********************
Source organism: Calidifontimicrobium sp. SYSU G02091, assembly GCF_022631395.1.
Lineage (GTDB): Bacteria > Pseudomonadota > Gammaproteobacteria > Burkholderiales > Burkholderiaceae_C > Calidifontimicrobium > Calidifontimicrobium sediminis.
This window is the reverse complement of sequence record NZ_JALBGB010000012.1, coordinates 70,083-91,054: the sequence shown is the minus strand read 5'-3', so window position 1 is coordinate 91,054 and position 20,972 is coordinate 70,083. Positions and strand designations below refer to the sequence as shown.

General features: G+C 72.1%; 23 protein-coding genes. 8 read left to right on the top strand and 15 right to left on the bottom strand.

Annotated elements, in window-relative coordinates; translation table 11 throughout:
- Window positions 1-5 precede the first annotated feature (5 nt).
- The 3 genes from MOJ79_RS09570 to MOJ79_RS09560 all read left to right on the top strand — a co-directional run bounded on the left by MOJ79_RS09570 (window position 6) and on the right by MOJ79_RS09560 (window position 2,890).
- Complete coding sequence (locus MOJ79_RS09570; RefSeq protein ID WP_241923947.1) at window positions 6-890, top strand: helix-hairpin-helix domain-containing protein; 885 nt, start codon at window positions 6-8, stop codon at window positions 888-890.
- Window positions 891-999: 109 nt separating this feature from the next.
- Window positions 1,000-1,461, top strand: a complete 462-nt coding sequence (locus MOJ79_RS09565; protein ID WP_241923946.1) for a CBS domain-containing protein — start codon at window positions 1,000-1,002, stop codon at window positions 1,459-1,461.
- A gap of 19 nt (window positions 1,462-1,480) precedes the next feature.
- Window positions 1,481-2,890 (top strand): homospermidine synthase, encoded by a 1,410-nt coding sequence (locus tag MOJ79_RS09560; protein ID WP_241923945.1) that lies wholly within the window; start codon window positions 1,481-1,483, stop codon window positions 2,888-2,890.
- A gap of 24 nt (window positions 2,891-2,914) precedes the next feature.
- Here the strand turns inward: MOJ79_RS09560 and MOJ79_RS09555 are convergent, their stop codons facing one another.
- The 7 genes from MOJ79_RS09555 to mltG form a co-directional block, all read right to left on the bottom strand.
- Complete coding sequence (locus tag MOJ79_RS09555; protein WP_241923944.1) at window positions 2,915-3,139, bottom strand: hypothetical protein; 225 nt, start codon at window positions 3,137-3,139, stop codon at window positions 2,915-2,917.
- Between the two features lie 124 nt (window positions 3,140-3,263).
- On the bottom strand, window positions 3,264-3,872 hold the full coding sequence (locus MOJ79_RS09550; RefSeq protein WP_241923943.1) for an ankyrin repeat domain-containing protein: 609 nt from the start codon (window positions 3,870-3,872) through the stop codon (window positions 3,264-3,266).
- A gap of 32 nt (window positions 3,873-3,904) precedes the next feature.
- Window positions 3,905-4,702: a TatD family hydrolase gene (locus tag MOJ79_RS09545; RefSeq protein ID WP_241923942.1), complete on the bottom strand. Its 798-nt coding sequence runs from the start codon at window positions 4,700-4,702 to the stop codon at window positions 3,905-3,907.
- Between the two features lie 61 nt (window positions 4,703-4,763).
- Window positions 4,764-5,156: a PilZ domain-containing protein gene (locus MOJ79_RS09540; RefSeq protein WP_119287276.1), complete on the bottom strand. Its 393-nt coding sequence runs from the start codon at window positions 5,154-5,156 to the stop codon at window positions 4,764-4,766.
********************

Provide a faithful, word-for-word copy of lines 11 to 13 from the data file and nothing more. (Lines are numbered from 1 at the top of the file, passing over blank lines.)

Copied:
- A gap of 19 nt (window positions 1,462-1,480) precedes the next feature.
- Window positions 1,481-2,890 (top strand): homospermidine synthase, encoded by a 1,410-nt coding sequence (locus tag MOJ79_RS09560; protein ID WP_241923945.1) that lies wholly within the window; start codon window positions 1,481-1,483, stop codon window positions 2,888-2,890.
- A gap of 24 nt (window positions 2,891-2,914) precedes the next feature.